File names with slashes [was Re: error in os.chdir]
eryksun at gmail.com
Sun Jul 1 12:30:05 EDT 2018
On Sun, Jul 1, 2018 at 8:51 AM, Steven D'Aprano
<steve+comp.lang.python at pearwood.info> wrote:
> On Sun, 01 Jul 2018 03:18:23 +0000, eryk sun wrote:
>> Bear in mind that forward slash is just a name character in NT.
> So, using Python, how could you open, write to, and then read from, a
> file with a slash in its name? Say, something like:
By that I meant that NT's base object namespace treats forward slash
as a name character, i.e. object names in the base NT namespace can
include slash. This includes Device objects in the "\Device" directory
and "DOS" device symbolic links to them in "\Global??" or a
subdirectory of "\Sessions\0\DosDevices", as well as other named
objects (Section, Job, Event, Semaphore, etc). The Windows API stores
most of the latter in a single per-session directory that's named
"\BaseNamedOjects" for session 0 (system services) and
"\Sessions\<session number>\BaseNamedObjects" for interactive
The base registry Key object is named "\Registry". Its parse procedure
(for creating and opening key paths) only reserves backslash, which is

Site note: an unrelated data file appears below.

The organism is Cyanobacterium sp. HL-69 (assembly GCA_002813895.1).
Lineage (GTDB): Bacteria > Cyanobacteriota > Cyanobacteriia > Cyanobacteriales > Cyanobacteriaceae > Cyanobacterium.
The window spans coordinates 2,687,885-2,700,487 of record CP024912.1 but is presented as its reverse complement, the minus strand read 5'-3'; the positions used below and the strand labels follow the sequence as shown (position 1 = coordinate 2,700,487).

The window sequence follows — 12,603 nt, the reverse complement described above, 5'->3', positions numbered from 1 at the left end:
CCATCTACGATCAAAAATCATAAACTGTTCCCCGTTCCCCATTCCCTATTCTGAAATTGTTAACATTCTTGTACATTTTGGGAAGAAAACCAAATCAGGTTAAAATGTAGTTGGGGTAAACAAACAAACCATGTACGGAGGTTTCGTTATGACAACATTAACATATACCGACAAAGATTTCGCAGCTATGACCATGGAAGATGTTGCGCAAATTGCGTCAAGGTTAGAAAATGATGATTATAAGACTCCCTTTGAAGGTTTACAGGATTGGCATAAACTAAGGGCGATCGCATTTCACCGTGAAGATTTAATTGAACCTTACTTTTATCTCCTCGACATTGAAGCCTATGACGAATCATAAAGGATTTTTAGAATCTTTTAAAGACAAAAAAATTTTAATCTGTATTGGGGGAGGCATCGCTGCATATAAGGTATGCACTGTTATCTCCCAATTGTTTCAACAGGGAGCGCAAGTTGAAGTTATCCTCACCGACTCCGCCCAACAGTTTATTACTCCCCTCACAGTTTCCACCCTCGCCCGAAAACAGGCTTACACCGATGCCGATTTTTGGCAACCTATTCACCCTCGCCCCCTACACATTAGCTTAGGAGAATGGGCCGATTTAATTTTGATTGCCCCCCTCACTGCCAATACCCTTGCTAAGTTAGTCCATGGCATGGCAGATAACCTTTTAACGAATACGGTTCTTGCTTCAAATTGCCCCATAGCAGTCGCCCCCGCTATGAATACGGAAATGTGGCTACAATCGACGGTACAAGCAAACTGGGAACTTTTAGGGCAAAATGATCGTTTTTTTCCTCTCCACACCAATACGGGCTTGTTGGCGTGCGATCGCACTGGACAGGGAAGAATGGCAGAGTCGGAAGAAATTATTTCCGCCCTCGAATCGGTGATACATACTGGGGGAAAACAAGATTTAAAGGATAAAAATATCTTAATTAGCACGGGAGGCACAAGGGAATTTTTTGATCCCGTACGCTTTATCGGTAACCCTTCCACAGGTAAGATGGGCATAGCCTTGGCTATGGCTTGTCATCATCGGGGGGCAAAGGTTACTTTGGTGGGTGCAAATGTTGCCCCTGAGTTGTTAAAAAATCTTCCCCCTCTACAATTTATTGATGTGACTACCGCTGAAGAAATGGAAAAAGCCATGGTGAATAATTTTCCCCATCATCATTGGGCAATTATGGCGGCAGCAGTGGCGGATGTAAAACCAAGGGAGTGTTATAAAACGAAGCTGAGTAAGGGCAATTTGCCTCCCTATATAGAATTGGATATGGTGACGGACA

the same as the object namespace itself.
You can create a named pipe with that name in the named-pipe file
system. But regular file systems that I've used in Windows reserve
forward slash, even though they don't use it for anything. They'll
just fail the create/open with STATUS_OBJECT_NAME_INVALID. The way to
observe this is to use forward slash in a \\?\ prefixed path. Note
that the prefix must be \\?\, with backslash only. //?/ is basically
the same as //./.
As far as file paths go, "spam/eggs" could be set as a device name,
which from Windows would only be accessible with a \\?\ prefixed path.
f = open(r'\\?\spam/eggs\test.txt', 'w')
h = msvcrt.get_osfhandle(f.fileno())
>>> GetFinalPathNameByHandle(h, VOLUME_NAME_DOS)
>>> GetFinalPathNameByHandle(h, VOLUME_NAME_NT)
> in your home directory. (Is that still C:\\My Documents by default?)
No, the user profile directory is "C:\Users\<username>", i.e. the
%UserProfile% environment variable. In some cases a user may have a
separate home directory configured, which is set in
%HOMEDRIVE%%HOMEPATH%. Commonly no home directory is set, in which
case %HOMEDRIVE%%HOMEPATH% is just the fixed %UserProfile% path.
> And how would that file be displayed in the Windows GUI file explorer?
I suppose if a file system allowed forward slash in names that
Explorer would just display it. When I get the time, I'll attach a
debugger to explorer.exe and hack a forward slash into one of the
names in a directory listing, i.e. a result from WinAPI FindFirstFile
(or native NtQueryDirectoryFile).
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